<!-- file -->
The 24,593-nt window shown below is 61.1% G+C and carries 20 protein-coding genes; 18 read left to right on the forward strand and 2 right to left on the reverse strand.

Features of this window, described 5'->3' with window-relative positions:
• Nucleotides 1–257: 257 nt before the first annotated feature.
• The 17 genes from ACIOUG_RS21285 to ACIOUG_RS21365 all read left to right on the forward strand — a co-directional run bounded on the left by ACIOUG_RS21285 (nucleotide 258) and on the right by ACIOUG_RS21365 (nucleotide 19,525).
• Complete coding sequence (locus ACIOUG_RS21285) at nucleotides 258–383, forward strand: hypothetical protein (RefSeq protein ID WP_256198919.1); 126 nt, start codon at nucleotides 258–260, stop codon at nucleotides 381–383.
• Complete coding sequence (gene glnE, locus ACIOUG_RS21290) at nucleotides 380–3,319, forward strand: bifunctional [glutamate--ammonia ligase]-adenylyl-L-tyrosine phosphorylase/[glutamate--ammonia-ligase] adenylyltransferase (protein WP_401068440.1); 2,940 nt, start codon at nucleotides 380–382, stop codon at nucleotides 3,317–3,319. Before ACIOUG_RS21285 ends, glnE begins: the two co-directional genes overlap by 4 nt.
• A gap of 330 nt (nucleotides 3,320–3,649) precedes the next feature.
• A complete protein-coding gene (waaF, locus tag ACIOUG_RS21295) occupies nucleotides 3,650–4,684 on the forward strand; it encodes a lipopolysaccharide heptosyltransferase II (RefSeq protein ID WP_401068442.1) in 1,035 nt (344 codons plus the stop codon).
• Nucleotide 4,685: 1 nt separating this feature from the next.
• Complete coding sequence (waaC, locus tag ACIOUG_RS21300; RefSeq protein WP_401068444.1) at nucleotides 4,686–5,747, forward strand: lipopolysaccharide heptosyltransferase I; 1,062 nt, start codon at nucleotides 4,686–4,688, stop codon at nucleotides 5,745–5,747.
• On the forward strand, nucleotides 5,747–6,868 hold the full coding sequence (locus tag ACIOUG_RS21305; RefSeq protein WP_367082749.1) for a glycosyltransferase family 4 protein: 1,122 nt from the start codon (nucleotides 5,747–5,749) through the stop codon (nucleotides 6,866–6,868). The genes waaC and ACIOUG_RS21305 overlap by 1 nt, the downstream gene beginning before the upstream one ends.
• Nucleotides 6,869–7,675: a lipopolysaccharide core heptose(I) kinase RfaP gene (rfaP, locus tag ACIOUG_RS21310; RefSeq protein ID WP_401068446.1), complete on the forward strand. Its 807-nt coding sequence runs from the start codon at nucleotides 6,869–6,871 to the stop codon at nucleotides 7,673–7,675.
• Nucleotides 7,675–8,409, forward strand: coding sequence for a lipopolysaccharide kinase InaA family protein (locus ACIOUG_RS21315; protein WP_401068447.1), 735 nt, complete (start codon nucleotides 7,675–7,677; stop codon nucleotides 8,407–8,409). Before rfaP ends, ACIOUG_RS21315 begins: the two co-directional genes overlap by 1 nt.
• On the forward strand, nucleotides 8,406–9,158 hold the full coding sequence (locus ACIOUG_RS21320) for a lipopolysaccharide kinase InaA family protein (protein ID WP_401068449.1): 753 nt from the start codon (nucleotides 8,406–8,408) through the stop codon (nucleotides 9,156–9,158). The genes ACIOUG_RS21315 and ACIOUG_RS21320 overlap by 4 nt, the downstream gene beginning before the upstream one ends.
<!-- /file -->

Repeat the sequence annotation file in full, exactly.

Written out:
The 24,593-nt window shown below is 61.1% G+C and carries 20 protein-coding genes; 18 read left to right on the forward strand and 2 right to left on the reverse strand.

Features of this window, described 5'->3' with window-relative positions:
• Nucleotides 1–257: 257 nt before the first annotated feature.
• The 17 genes from ACIOUG_RS21285 to ACIOUG_RS21365 all read left to right on the forward strand — a co-directional run bounded on the left by ACIOUG_RS21285 (nucleotide 258) and on the right by ACIOUG_RS21365 (nucleotide 19,525).
• Complete coding sequence (locus ACIOUG_RS21285) at nucleotides 258–383, forward strand: hypothetical protein (RefSeq protein ID WP_256198919.1); 126 nt, start codon at nucleotides 258–260, stop codon at nucleotides 381–383.
• Complete coding sequence (gene glnE, locus ACIOUG_RS21290) at nucleotides 380–3,319, forward strand: bifunctional [glutamate--ammonia ligase]-adenylyl-L-tyrosine phosphorylase/[glutamate--ammonia-ligase] adenylyltransferase (protein WP_401068440.1); 2,940 nt, start codon at nucleotides 380–382, stop codon at nucleotides 3,317–3,319. Before ACIOUG_RS21285 ends, glnE begins: the two co-directional genes overlap by 4 nt.
• A gap of 330 nt (nucleotides 3,320–3,649) precedes the next feature.
• A complete protein-coding gene (waaF, locus tag ACIOUG_RS21295) occupies nucleotides 3,650–4,684 on the forward strand; it encodes a lipopolysaccharide heptosyltransferase II (RefSeq protein ID WP_401068442.1) in 1,035 nt (344 codons plus the stop codon).
• Nucleotide 4,685: 1 nt separating this feature from the next.
• Complete coding sequence (waaC, locus tag ACIOUG_RS21300; RefSeq protein WP_401068444.1) at nucleotides 4,686–5,747, forward strand: lipopolysaccharide heptosyltransferase I; 1,062 nt, start codon at nucleotides 4,686–4,688, stop codon at nucleotides 5,745–5,747.
• On the forward strand, nucleotides 5,747–6,868 hold the full coding sequence (locus tag ACIOUG_RS21305; RefSeq protein WP_367082749.1) for a glycosyltransferase family 4 protein: 1,122 nt from the start codon (nucleotides 5,747–5,749) through the stop codon (nucleotides 6,866–6,868). The genes waaC and ACIOUG_RS21305 overlap by 1 nt, the downstream gene beginning before the upstream one ends.
• Nucleotides 6,869–7,675: a lipopolysaccharide core heptose(I) kinase RfaP gene (rfaP, locus tag ACIOUG_RS21310; RefSeq protein ID WP_401068446.1), complete on the forward strand. Its 807-nt coding sequence runs from the start codon at nucleotides 6,869–6,871 to the stop codon at nucleotides 7,673–7,675.
• Nucleotides 7,675–8,409, forward strand: coding sequence for a lipopolysaccharide kinase InaA family protein (locus ACIOUG_RS21315; protein WP_401068447.1), 735 nt, complete (start codon nucleotides 7,675–7,677; stop codon nucleotides 8,407–8,409). Before rfaP ends, ACIOUG_RS21315 begins: the two co-directional genes overlap by 1 nt.
• On the forward strand, nucleotides 8,406–9,158 hold the full coding sequence (locus ACIOUG_RS21320) for a lipopolysaccharide kinase InaA family protein (protein ID WP_401068449.1): 753 nt from the start codon (nucleotides 8,406–8,408) through the stop codon (nucleotides 9,156–9,158). The genes ACIOUG_RS21315 and ACIOUG_RS21320 overlap by 4 nt, the downstream gene beginning before the upstream one ends.